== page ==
Hello! Tulip Time, a local festival, is in full swing this week. Along with the flowers, it's a celebration of Dutch traditions. While I can't claim that nationality as my heritage, I am a bit of a foodie, so I like to see what Dutch foods are offered in conjuction with the festival.
Thus, earlier this week I had one of the two Dutch food plates offered during Tulip Time at a local restaurant, 8th Street Grille: Dutch pea soup (Erwtensoep), Pigs in the Blanket (Saucijzenbroodjes, meat-filled pastries), and Dutch Apple Bread. My husband had the other plate, which featured Dutch pot roast, red cabbage and mashed potatoes.
Had learned that homemade stroopwafels ("syrup waffles in English)were going to be sold at the Dutch Marktplaats, a Tulip Time shopping/dining venue. I'd only had the imported version of this cookie (two thin wafers sandwiched with a caramel filling)before, so was curious to see what a freshly-made stroopwafel would taste like.
I saw that the stroopwafel cookies were being baked in something that reminded me of a pizelle iron, so I asked the employees manning the booth if the cookies could be made in one. They didn't seem to know what a pizelle cookie was, though. (In case you don't, it's an Italian wafer cookie).
I bought a package of their stroopwafels and sampled one at home:
It was good, but I have to admit, I'm used to the taste of the commercial version. The home-style one seemed richer and sweeter. From doing some online research, I learned that people do, indeed, make their own stroopwafels using pizelle irons for the baking of the cookies. The recipes were loaded with butter and sweeteners, which is why my cookie tasted so rich.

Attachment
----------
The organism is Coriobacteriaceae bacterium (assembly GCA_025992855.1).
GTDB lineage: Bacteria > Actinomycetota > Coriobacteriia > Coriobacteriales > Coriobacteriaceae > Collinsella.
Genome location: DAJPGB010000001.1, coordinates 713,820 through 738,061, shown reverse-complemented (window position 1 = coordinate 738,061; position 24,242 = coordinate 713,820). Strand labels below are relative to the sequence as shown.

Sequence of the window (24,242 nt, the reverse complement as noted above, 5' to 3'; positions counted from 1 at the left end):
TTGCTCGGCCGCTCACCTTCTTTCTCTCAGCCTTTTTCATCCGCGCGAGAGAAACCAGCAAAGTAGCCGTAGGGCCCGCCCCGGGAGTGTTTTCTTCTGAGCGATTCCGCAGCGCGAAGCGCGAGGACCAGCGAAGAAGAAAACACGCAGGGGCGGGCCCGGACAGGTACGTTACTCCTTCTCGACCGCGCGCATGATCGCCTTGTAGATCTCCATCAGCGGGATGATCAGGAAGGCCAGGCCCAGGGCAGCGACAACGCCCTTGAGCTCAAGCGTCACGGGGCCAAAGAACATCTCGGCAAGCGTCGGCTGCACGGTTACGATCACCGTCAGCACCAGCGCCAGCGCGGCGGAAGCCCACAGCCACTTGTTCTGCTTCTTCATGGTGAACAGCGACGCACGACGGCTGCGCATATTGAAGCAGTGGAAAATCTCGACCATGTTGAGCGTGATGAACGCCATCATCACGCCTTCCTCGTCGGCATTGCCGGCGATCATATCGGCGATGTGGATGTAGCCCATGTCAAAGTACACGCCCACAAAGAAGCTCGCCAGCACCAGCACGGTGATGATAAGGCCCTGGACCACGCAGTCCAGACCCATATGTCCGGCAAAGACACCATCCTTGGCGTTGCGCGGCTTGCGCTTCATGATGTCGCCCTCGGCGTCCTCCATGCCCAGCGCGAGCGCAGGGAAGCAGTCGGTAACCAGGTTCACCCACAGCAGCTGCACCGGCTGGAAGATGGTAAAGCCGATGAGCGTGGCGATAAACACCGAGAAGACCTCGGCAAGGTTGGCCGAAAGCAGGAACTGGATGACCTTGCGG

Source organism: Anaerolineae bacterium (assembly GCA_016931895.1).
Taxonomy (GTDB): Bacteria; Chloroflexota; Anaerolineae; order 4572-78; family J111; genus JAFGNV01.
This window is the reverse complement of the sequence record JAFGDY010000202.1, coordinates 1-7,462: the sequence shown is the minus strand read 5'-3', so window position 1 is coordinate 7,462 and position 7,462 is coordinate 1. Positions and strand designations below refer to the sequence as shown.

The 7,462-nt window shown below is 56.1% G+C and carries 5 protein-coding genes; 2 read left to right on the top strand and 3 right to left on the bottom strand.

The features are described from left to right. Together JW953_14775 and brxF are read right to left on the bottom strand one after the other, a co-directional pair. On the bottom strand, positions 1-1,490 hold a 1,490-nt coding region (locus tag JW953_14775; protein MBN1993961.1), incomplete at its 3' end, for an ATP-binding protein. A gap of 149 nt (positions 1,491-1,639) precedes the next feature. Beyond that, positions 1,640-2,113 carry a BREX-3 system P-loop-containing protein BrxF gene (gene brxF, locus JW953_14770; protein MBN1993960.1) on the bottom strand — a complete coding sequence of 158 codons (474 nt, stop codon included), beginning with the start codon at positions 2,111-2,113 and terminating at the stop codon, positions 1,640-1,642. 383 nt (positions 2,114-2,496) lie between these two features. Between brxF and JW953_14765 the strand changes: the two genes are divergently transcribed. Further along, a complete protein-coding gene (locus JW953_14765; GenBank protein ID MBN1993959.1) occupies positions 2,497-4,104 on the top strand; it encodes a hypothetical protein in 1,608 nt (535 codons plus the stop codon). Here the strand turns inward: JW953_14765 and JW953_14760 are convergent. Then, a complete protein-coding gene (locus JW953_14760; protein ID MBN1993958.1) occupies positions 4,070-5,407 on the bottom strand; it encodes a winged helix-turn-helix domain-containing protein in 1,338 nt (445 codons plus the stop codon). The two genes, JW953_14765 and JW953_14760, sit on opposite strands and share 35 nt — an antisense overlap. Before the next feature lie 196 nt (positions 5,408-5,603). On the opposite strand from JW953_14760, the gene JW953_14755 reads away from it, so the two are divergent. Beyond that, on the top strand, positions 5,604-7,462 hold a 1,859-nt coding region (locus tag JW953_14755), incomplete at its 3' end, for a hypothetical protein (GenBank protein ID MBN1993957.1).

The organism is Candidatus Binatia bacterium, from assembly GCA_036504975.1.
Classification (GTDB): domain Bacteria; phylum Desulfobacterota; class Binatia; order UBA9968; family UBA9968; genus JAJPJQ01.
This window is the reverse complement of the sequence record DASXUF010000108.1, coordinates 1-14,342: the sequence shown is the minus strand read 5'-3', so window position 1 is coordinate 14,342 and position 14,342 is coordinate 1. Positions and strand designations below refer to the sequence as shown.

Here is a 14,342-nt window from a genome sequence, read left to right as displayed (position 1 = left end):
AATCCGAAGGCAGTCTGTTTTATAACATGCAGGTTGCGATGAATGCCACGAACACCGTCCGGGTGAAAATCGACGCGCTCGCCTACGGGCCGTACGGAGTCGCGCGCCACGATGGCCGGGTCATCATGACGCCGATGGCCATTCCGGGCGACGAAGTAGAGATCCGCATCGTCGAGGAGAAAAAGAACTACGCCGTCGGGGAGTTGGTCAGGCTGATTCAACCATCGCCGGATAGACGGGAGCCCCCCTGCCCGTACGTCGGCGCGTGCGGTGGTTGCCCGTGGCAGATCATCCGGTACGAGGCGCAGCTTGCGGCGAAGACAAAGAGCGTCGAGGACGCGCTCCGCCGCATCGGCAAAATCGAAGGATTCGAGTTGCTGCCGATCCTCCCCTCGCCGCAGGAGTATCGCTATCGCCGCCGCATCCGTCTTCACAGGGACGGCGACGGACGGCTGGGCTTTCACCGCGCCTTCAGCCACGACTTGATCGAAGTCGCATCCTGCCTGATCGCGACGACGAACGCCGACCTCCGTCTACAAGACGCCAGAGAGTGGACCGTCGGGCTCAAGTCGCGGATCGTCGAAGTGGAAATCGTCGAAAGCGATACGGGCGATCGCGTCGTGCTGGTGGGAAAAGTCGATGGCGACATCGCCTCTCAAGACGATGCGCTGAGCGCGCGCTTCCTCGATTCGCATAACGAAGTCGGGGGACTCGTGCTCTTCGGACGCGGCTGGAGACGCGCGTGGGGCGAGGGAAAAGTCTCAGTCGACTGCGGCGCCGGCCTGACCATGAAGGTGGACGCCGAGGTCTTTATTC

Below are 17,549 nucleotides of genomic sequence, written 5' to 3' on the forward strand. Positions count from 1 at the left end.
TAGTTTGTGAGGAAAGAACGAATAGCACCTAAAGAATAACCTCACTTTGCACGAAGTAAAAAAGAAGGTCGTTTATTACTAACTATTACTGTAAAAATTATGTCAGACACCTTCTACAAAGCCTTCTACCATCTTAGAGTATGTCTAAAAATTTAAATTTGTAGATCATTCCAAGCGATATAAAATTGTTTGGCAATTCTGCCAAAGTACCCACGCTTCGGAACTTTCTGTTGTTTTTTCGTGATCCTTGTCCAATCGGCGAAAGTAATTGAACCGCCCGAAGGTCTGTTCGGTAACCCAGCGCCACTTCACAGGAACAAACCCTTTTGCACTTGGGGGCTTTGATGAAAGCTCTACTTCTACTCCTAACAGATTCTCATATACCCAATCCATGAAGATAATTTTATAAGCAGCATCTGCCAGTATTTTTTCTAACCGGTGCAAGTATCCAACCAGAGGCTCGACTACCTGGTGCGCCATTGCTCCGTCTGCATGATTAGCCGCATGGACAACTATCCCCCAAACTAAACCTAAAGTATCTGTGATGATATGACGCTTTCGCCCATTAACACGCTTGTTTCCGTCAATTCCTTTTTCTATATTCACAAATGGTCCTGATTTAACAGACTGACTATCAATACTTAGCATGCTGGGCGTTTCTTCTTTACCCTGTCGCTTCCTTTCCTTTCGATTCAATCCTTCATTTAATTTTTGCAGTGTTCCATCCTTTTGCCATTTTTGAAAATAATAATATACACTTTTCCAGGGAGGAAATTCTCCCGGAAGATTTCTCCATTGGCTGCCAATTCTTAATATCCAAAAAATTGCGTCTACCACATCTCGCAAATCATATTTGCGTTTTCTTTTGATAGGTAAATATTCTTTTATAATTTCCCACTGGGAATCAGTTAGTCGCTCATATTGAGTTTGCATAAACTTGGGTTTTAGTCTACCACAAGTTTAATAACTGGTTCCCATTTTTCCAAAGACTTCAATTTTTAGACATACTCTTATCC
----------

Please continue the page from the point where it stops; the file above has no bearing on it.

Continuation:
We'd had a late Easter dinner on Sunday, to coincide with our daughter's visit home from college. Had some ham left over from the meal, so decided to make Dutch Rye Bread for future sandwiches. This recipe came from Dandy Dutch Recipes, edited by Mina Baker-Roelofs. It's a small specialty cookbook I'd picked up awhile back from the thrift store.
Here's a couple of slices, ready to be made into my sandwich:
And here's the recipe:
Dutch Rye Bread
2 cups rye grits (see notes following recipe)
1 cup white flour
1/2 cup brown sugar
1 teaspoon salt
2 cups buttermilk
1 1/2 teaspoons baking soda
2 tablespoons dark molasses
2 tablespoons vegetable oil
Mix the first 4 ingredients in a large mixing bowl. In a smaller bowl, mix buttermilk and baking soda. Add molasses and oil. Add this mixture to the first bowl and mix well, but do not beat. Pour into a greased bread pan and set aside for 1/2 hour. Bake at 350 for 1 hour. Remove from oven and invert another bread pan over the loaf. Remove from pan when cold. Wrap with waxed paper and store in refrigerator.
Notes: the recipe states that "rye grits are available in most health-food stores". I must admit I took some liberties with this ingredient, for I had something called "pumpernickel flakes" already on hand. From what I could gather online, it appears that rye grits are to pumpernickel flakes as what steel-cut oats are to rolled oats - in other words, the former is a less-refined version of the latter. I reasoned that I could substitute the pumpernickel flakes for the rye grits - I'd either end up with a flop, or else the bread would turn out fine, just a softer-textured version of the recipe.
The recipe didn't specify what size bread pan to use, but I used a 8x4 pan. This seemed to be fine.
Result: well, my flakes-for-grits substitution worked. It seemed hearty enough as is, though I assume using rye grits would have resulted in a coarser texture. The bread was a little sweet for me; I'd cut down on the brown sugar next time. And perhaps because of the molasses, it didn't seem like a rye bread to me. Instead, I was reminded of a bran bread I used to make (equally dense and sweet). It was very easy to mix up, but of course you do have to plan ahead for the 1 1/2 hours of setting aside/baking times.
And that's my touch of Dutch today, as in a few Dutch foods!